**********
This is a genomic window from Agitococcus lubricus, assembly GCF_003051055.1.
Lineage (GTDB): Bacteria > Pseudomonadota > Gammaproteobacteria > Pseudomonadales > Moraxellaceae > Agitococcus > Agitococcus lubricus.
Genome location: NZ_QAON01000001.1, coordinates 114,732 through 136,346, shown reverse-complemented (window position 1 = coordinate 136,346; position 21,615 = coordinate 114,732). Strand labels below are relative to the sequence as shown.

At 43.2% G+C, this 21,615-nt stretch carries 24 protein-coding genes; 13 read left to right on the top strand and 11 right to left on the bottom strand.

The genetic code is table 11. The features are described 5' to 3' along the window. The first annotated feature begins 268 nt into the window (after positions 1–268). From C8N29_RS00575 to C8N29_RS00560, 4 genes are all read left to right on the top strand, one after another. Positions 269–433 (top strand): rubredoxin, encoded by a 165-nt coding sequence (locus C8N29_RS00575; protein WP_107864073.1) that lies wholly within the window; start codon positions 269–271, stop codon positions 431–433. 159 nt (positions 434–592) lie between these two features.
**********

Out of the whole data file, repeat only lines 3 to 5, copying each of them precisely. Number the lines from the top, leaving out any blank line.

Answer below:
Genome location: NZ_QAON01000001.1, coordinates 114,732 through 136,346, shown reverse-complemented (window position 1 = coordinate 136,346; position 21,615 = coordinate 114,732). Strand labels below are relative to the sequence as shown.

At 43.2% G+C, this 21,615-nt stretch carries 24 protein-coding genes; 13 read left to right on the top strand and 11 right to left on the bottom strand.

The genetic code is table 11. The features are described 5' to 3' along the window. The first annotated feature begins 268 nt into the window (after positions 1–268). From C8N29_RS00575 to C8N29_RS00560, 4 genes are all read left to right on the top strand, one after another. Positions 269–433 (top strand): rubredoxin, encoded by a 165-nt coding sequence (locus C8N29_RS00575; protein WP_107864073.1) that lies wholly within the window; start codon positions 269–271, stop codon positions 431–433. 159 nt (positions 434–592) lie between these two features.